Space Law and the UN, Retro Edition

The UN Secretary General … circa 2050, Earth, talking with Kip who, along with Peewee, has just saved the Earth from invading aliens who were using the Moon as a forward base:

“Russell, I heard on your tape that you plan to study engineering – with a view to space.”

“Yes, sir.  I mean, ‘Yes, Mr. Secretary’.”

“Have you considered studying law?  Many young engineers to want to space – not many lawyers.  But the Law goes everywhere.  A man skilled in space law and meta-law would be in a strong position.”

“Why not both?”  suggested Peewee’s Daddy.  “I deplore this modern overspecialization.”

“That’s an idea,” agreed Mr. van Duivendijk.  “He could then write his own terms.”

A couple of notes on this classic juvenile sci-fi book by Robert Heinlein from the 1950s, Have Spacesuit Will Travel.  Already proposing joint degrees!  What’s “meta-law” supposed to be, anyway?  Do we like “to space” as a verb?  Does “the Law go everywhere”?

Lest we think this is pure juvenalia, however, earlier in the novel there is a fascinating passage, one that I read as a kid and always stuck with me right through law school.  The Three Galaxies “government” – a decentralized collective security apparatus, since, as Heinlein notes in detail, the heterogeneity of the cultures and planets and creatures represented precludes any deeper governance arrangement – puts the bad, Earth-invading aliens on “trial,” and decides to “rotate” their planet 90 degrees out of ordinary space-time.  Which, as Kip says, doesn’t really sound so bad, until he finds out that they don’t take their sun with them.  Then it seems even to Kip, more than justice really warranted.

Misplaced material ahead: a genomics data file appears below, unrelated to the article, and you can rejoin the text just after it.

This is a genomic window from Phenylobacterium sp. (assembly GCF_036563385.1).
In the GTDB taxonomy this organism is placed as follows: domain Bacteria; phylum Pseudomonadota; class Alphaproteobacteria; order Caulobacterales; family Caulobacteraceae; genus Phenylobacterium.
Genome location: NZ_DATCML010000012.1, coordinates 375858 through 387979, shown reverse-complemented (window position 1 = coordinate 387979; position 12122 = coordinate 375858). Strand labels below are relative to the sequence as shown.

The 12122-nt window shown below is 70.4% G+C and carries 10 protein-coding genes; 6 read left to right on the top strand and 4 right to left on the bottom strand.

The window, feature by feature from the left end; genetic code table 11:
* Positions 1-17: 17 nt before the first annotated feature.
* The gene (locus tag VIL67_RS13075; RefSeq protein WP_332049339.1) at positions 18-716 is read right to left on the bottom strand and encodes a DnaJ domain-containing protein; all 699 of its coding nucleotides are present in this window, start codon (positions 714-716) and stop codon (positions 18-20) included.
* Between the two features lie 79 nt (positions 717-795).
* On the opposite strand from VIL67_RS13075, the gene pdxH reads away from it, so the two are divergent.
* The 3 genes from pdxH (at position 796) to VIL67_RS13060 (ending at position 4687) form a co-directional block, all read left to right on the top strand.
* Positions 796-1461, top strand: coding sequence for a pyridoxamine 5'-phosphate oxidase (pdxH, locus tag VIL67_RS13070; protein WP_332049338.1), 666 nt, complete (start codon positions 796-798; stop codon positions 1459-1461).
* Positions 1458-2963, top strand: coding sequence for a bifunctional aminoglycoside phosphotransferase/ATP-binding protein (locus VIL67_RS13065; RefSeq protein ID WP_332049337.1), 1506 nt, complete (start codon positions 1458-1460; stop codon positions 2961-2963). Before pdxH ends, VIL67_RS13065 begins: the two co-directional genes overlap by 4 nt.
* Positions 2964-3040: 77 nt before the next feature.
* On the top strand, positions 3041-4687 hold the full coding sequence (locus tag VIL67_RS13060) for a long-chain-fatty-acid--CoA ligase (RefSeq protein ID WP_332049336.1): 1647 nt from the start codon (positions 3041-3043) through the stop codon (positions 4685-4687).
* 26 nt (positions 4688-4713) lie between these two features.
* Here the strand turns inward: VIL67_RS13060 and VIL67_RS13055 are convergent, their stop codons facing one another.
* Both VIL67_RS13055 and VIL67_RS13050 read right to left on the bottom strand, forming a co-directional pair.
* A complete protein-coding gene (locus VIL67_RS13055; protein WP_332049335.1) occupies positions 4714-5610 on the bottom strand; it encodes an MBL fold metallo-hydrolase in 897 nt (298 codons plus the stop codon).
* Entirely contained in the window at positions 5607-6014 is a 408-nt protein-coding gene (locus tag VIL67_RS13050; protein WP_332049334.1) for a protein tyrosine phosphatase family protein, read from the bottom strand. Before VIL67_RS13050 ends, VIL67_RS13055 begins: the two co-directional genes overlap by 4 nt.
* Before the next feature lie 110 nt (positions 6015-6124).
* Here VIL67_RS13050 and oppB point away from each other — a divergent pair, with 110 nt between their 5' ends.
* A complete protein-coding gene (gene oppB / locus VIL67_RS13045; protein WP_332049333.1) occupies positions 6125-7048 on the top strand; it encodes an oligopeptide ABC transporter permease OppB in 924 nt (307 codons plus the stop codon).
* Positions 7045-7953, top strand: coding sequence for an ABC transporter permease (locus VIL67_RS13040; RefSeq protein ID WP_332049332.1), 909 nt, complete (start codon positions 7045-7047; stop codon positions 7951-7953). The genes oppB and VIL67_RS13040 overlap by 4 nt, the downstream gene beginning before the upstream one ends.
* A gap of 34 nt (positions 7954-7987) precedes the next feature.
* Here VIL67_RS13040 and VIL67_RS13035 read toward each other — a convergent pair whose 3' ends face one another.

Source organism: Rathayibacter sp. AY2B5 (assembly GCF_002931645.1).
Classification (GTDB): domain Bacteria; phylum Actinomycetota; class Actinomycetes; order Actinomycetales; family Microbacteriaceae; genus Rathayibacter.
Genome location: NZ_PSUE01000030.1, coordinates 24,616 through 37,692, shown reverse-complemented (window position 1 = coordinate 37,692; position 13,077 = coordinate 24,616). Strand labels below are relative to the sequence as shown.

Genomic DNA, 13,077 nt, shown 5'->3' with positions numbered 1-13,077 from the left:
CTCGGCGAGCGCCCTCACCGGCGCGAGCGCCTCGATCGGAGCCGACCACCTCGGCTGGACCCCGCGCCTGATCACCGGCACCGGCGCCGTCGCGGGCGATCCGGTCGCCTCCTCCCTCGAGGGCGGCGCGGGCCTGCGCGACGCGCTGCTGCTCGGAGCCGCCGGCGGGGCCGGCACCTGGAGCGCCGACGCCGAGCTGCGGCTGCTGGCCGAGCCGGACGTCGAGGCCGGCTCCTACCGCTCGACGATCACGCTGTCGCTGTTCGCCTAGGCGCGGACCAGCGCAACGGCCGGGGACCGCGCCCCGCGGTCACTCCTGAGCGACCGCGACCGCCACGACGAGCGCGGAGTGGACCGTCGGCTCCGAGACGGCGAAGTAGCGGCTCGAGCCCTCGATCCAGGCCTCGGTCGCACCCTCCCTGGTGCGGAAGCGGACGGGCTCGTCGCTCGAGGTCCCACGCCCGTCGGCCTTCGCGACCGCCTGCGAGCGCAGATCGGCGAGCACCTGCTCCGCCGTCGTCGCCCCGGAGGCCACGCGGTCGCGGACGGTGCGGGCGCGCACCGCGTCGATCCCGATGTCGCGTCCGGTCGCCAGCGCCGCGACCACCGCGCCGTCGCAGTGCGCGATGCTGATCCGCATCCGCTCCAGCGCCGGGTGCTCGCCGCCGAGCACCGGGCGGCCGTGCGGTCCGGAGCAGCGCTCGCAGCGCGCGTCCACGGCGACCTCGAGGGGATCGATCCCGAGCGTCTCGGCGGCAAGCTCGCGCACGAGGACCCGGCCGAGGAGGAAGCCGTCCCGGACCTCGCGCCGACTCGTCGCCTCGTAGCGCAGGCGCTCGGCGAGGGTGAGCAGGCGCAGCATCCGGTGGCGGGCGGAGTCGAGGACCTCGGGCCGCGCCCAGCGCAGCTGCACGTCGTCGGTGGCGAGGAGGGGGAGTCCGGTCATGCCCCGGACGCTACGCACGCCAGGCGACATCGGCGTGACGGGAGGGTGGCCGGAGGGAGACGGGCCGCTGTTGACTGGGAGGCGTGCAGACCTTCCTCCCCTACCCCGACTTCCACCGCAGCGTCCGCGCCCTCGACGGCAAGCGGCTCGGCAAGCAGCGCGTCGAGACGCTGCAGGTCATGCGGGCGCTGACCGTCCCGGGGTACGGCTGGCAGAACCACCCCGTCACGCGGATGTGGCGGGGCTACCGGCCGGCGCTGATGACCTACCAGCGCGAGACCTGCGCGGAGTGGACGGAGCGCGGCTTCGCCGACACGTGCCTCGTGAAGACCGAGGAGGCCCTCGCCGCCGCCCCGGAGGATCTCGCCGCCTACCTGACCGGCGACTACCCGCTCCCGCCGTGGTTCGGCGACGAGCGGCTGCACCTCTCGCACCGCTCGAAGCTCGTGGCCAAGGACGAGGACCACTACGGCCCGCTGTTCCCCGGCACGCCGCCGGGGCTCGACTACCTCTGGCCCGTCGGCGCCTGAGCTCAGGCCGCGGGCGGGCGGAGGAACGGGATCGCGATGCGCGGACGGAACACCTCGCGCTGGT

But then Kip is surprised and horrified to find out that Earth is next on the list of Three Galaxy hearings, before a computer that represents all of the collected wisdom and voice of all the member planets.  Kip can’t figure it out – it’s unjust, what has Earth done to anyone?  How can it be on trial?  Says the computer:

“From three samples of the organism you call the human race I can predict the future potentialities and limits of that race.”

“We have no limits!  There’s not telling what our future will be.”

“It may be that you have no limits,” the voice agreed.  “That is to be determined.  But, if true, it is not a point in your favor.  For we have limits.”


“You have misunderstood the purpose of this examination.  You speak of ‘justice’.  I know what you think you mean.  But no two races have ever agreed on the meaning of that term, no matter how they say it.  It is not a concept I deal with here.  This is not a court of justice.”

“Then what is it?”

You would call it a ‘Security Council’.  Or you might call it a committee of vigilantes.  It does not matter what you call it; my sole purpose is to examine your race and see if you threaten our survival.  If you do, I will now dispose of you.  The only certain way to avert a grave danger is to remove it while it is small.”

A radical claim of moral relativism about justice, preventive war, collective security but disconnected from justice, hard-boiled cost benefit analysis, and the One Percent Doctrine … it should be clear now how Opinio Juris’s Chris Borgen, Glenn Reynolds, and I got to be the way we are.